4 business moguls and their awe-inspiring reading habits
Charlie Munger, branded as “a book with a couple of legs sticking out,” by his children for his incessant reading habits, once said, “In my whole life, I have known no wise people who didn’t read all the time – none, zero,” – an observation that will ring true till the end of time. If one had to pick only one thing common in all successful people, it would be the fact that they read. A lot.
But how does it work? How do they find the time to read when they are so busy, well, being successful? The truth is, to have become successful in the first place, they would have had to cultivate the habit of reading very early on in their lives. The only reason some of these people, like those mentioned here, can zoom past pages is because they’ve developed their speed and comprehension from a very young age. But fret not, because you too can become an Olympian reader. The only trick is to start reading, and of course, keep reading.
There are, however, a few things to keep in mind. It’s not just about how much you read, it’s also what you read, as you will find out from this list. There are three other things all successful people do when they read: they read with intention, they think and build perspectives, and they implement the knowledge.
Here are four incredibly successful businessmen from whom we can learn the ‘art of reading’.
When Warren Buffet began his career, he would read about 600-1000 pages a day, which is roughly one book a day. These days, he spends about 80 percent of his working day just reading and thinking. Thinking, he believes, is essential because he can now make rapid decisions simply because he prepared himself by “quietly sitting and reading and thinking”. He compares knowledge to compound interest, because the more one reads, the more it builds up. Buffet prefers reading facts that get him thinking rather than opinions.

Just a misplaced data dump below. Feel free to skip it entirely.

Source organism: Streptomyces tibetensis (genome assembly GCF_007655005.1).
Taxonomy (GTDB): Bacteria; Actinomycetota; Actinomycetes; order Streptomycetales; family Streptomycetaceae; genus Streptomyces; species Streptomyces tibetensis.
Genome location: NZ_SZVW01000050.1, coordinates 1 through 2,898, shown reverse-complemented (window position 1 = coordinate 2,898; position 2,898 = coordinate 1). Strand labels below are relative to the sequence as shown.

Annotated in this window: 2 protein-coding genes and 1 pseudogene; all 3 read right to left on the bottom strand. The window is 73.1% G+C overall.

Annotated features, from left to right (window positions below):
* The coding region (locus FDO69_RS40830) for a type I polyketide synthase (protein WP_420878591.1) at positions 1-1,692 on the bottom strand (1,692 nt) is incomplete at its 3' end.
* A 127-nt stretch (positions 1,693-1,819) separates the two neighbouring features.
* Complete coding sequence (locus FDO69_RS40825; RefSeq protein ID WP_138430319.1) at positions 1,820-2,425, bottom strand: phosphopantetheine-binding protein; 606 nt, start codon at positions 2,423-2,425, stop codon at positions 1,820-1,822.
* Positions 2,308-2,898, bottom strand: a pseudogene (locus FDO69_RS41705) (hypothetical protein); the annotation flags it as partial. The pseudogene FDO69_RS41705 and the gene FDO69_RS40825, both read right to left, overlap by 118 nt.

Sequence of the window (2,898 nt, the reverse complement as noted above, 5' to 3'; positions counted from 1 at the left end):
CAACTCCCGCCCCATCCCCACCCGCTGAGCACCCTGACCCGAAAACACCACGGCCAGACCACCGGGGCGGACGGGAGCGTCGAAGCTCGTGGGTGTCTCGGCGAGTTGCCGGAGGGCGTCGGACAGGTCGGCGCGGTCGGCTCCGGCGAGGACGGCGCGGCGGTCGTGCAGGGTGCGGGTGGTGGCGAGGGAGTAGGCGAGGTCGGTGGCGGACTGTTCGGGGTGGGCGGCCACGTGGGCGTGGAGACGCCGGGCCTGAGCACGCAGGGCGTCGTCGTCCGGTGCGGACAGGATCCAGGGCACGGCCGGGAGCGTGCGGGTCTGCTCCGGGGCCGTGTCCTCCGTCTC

Favourite books: The Wealth of Nations, Intelligent Investor, Security Analysis
Bill Gates reads close to 50 books a year, which, when brought into perspective, is one book per week. In an interview with New York Times, he stated, “Reading is still the main way that I both learn new things and test my understanding.” Gates reads books on topics such as architecture, child psychology, cultural dynamics, and anything that teaches him about the clockworks of the world. Although he may already know the subjects he’s reading, Gates enjoys the perspectives that each author gives him. He is slightly allergic to e-books and still prefers the weight of a book in his hands. He also has a blog, GatesNotes, where he regularly posts book reviews.
Favourite books: The Catcher in the Rye, The Rosie Effect, Making the Modern World
It goes without saying that the boy who taught himself computer programing at the age of 12 was a voracious reader. He would gobble up the contents of two books in one day, most of which were fantasy and science fiction. Be it fiction or non-fiction, Musk is known to ‘study’ all his books to the very last detail. It must be evident now that without such a ravenous reading habit, being self-taught, like he was in Aerospace and Engineering, is close to impossible.
Favourite books: The Lord of the Rings, The Hitchhiker’s Guide to the Galaxy, and Benjamin Franklin: The American life
When Mark Cuban was still getting the hang of business, he was constantly in search of new ideas. He’d read every book and magazine that he could get hold of, irrespective of whether it cost him $3 or $20. Currently, he reads almost three hours every day as it gives him a “level of comfort and confidence” in his business. When he was a kid, he’d stay up all night reading about stamps, and memorising all the details and values. Clearly, Cuban likes to be prepared.
Favourite books: The Fountainhead, Rework, Gospel of Wealth
Now that you’re done reading about them, it’s time to start reading like them!